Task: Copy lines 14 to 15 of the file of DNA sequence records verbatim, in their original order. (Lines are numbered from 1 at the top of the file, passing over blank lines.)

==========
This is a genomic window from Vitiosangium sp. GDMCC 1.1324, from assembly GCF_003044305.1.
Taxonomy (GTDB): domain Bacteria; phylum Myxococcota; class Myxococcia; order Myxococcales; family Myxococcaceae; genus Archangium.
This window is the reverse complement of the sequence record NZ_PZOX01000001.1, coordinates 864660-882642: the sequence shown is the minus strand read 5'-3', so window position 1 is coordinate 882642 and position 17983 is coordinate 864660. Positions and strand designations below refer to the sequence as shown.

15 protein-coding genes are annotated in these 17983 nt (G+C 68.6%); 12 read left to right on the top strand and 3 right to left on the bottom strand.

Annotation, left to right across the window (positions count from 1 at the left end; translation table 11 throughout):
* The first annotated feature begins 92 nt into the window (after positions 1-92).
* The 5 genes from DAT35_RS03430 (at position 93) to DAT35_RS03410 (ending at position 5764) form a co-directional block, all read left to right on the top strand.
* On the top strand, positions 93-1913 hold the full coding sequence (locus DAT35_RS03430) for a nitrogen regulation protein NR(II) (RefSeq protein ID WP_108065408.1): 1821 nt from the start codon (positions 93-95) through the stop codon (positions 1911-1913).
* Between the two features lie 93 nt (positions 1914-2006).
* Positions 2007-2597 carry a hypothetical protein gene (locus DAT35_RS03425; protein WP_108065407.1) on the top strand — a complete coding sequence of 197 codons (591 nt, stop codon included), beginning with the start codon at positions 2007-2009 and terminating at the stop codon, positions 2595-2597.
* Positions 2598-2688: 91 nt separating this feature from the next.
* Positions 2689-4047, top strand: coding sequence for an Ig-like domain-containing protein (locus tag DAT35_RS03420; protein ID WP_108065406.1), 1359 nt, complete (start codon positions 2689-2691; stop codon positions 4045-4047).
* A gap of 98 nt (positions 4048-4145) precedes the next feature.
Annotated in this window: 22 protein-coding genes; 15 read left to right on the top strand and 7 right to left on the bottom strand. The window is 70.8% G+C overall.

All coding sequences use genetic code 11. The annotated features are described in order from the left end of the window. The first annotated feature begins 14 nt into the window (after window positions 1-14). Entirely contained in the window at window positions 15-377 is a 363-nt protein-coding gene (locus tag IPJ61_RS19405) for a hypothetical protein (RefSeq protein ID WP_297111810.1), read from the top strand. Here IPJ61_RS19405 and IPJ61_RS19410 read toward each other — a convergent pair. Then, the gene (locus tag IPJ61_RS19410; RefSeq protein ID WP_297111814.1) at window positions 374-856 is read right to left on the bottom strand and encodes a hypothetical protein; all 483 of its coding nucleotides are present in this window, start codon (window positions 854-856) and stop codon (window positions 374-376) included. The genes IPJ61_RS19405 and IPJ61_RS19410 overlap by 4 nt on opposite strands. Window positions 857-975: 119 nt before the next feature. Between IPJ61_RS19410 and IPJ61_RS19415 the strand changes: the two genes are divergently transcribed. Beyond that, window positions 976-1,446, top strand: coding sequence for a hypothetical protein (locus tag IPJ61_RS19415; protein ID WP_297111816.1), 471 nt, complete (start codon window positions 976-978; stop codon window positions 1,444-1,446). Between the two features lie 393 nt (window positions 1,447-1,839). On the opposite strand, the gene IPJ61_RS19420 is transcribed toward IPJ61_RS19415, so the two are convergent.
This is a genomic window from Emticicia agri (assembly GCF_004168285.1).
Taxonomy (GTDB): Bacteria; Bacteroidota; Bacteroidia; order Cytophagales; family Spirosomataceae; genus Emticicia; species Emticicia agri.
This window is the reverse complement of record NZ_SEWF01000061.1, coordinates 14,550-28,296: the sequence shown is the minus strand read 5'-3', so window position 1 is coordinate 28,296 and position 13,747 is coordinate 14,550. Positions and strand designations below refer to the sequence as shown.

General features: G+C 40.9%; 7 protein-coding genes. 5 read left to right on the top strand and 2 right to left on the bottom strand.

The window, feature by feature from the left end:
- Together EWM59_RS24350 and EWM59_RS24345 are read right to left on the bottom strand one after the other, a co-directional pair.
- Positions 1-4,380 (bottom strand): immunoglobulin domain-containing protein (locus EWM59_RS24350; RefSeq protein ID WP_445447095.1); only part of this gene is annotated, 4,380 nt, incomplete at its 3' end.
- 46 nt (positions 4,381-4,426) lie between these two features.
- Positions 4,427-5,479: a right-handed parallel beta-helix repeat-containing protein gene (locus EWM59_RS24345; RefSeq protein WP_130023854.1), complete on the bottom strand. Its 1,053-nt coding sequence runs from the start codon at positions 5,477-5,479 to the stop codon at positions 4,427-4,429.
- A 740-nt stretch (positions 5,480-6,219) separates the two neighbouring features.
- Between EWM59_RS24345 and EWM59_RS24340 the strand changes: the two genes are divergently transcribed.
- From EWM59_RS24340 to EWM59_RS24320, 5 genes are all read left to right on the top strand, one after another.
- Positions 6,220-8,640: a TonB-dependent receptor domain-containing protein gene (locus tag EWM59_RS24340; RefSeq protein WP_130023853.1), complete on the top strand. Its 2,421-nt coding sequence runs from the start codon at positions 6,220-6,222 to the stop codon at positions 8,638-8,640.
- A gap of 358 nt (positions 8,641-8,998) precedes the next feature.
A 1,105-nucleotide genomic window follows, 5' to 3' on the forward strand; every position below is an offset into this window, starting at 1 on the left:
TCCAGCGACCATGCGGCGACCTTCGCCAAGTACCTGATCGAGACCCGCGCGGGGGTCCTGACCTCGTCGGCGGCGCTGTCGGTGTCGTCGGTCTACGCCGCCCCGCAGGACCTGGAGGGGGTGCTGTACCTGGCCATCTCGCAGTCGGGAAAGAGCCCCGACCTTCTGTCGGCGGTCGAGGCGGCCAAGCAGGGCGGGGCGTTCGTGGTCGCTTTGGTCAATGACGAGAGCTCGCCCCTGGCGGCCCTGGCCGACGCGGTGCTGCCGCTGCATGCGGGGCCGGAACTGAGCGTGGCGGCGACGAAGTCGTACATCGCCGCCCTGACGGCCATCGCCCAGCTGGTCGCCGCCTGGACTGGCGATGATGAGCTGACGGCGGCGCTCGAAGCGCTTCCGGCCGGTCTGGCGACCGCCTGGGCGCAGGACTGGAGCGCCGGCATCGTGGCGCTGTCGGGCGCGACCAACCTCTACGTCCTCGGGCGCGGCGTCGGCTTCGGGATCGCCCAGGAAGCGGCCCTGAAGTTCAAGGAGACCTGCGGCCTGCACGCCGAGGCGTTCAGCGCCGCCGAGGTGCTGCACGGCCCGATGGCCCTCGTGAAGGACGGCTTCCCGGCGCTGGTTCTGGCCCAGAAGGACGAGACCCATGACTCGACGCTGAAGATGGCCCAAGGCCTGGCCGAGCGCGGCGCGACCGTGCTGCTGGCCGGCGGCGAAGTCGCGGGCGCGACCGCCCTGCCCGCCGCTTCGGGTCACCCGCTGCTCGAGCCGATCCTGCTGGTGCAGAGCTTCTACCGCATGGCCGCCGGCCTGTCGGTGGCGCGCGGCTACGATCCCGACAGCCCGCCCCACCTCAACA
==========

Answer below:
Annotated in this window: 22 protein-coding genes; 15 read left to right on the top strand and 7 right to left on the bottom strand. The window is 70.8% G+C overall.

All coding sequences use genetic code 11. The annotated features are described in order from the left end of the window. The first annotated feature begins 14 nt into the window (after window positions 1-14). Entirely contained in the window at window positions 15-377 is a 363-nt protein-coding gene (locus tag IPJ61_RS19405) for a hypothetical protein (RefSeq protein ID WP_297111810.1), read from the top strand. Here IPJ61_RS19405 and IPJ61_RS19410 read toward each other — a convergent pair. Then, the gene (locus tag IPJ61_RS19410; RefSeq protein ID WP_297111814.1) at window positions 374-856 is read right to left on the bottom strand and encodes a hypothetical protein; all 483 of its coding nucleotides are present in this window, start codon (window positions 854-856) and stop codon (window positions 374-376) included. The genes IPJ61_RS19405 and IPJ61_RS19410 overlap by 4 nt on opposite strands. Window positions 857-975: 119 nt before the next feature. Between IPJ61_RS19410 and IPJ61_RS19415 the strand changes: the two genes are divergently transcribed. Beyond that, window positions 976-1,446, top strand: coding sequence for a hypothetical protein (locus tag IPJ61_RS19415; protein ID WP_297111816.1), 471 nt, complete (start codon window positions 976-978; stop codon window positions 1,444-1,446). Between the two features lie 393 nt (window positions 1,447-1,839). On the opposite strand, the gene IPJ61_RS19420 is transcribed toward IPJ61_RS19415, so the two are convergent.